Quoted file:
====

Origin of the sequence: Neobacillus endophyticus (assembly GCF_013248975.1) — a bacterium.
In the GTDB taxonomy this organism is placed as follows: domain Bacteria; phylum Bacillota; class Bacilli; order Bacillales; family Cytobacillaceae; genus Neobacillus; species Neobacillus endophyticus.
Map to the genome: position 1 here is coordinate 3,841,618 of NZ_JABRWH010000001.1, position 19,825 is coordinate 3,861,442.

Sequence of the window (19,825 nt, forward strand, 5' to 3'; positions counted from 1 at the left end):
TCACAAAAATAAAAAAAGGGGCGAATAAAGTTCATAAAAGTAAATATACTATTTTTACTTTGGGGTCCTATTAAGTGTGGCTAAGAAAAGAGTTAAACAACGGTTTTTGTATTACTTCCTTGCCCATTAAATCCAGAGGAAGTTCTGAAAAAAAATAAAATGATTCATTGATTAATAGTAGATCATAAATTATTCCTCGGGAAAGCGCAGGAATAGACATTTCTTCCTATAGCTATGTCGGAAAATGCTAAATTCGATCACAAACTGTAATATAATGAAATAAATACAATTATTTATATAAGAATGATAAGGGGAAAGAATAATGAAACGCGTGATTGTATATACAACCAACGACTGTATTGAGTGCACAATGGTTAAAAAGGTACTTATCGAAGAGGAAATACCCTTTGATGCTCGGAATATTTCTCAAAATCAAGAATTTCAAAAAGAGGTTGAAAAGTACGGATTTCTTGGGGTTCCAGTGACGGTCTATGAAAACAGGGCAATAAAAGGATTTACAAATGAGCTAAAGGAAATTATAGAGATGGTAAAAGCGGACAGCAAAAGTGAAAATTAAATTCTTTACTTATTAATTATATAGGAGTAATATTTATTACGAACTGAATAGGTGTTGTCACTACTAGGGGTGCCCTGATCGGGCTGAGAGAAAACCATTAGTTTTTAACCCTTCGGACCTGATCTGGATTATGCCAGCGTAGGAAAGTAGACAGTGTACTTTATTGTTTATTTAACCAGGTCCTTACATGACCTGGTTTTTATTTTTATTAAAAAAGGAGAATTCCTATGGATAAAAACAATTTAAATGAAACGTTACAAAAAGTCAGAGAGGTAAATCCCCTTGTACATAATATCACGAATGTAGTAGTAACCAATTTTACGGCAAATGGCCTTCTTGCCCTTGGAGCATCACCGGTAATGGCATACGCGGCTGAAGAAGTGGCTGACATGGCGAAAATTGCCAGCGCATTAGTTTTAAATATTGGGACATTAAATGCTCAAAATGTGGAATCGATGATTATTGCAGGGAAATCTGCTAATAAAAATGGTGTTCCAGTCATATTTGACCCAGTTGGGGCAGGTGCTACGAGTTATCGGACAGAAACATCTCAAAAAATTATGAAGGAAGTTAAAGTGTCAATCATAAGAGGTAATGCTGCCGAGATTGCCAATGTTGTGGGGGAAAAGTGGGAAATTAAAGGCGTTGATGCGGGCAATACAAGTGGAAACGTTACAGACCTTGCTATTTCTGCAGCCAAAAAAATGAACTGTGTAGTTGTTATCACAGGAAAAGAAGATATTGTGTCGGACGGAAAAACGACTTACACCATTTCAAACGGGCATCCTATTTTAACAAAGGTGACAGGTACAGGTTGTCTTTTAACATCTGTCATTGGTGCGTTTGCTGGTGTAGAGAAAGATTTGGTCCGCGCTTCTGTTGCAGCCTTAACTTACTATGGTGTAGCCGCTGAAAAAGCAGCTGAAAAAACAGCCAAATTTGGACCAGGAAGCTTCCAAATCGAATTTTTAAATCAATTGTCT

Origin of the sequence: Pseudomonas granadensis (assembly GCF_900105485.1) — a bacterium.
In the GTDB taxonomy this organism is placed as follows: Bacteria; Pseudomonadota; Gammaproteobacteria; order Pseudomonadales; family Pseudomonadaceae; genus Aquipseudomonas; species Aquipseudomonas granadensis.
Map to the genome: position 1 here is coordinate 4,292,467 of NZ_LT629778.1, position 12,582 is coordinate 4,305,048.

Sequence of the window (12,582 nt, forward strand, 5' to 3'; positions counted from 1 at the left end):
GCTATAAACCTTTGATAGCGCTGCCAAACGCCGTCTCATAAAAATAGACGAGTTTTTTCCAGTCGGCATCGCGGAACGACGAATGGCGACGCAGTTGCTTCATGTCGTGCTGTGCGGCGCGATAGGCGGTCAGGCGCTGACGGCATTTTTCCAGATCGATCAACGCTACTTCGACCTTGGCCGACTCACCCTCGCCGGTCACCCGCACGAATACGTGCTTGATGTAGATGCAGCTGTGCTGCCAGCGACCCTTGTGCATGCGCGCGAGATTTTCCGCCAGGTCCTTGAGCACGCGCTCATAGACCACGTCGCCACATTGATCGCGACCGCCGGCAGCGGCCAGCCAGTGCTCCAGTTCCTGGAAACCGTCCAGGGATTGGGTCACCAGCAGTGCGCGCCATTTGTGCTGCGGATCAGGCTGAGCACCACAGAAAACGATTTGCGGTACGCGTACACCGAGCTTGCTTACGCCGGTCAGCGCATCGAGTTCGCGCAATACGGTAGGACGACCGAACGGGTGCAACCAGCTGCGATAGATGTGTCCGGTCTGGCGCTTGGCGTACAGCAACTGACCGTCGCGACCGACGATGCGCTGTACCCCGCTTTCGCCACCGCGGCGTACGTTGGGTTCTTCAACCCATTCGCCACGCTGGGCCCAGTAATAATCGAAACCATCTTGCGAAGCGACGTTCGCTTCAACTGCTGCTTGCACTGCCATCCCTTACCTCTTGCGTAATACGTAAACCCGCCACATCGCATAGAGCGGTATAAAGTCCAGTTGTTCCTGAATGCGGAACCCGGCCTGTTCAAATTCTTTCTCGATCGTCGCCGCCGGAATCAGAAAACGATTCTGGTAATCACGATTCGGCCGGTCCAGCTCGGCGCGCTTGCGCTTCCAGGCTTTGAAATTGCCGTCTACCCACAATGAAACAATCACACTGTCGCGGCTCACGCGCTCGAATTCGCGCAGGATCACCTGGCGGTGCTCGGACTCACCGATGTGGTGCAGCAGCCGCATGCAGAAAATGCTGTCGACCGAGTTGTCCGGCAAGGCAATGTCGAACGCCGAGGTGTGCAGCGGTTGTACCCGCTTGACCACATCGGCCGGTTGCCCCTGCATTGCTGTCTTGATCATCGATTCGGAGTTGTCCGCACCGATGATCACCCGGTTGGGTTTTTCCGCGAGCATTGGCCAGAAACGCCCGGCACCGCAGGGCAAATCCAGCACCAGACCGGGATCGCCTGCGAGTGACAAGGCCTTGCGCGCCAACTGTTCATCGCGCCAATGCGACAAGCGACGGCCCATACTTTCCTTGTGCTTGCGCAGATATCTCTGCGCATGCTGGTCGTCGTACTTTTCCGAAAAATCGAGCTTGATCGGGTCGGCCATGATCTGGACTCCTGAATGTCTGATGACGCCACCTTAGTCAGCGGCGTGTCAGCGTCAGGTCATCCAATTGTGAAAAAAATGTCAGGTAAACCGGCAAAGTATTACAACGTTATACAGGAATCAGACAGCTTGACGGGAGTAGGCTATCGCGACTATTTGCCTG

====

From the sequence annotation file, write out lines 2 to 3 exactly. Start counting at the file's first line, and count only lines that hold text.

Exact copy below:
In the GTDB taxonomy this organism is placed as follows: domain Bacteria; phylum Bacillota; class Bacilli; order Bacillales; family Cytobacillaceae; genus Neobacillus; species Neobacillus endophyticus.
Map to the genome: position 1 here is coordinate 3,841,618 of NZ_JABRWH010000001.1, position 19,825 is coordinate 3,861,442.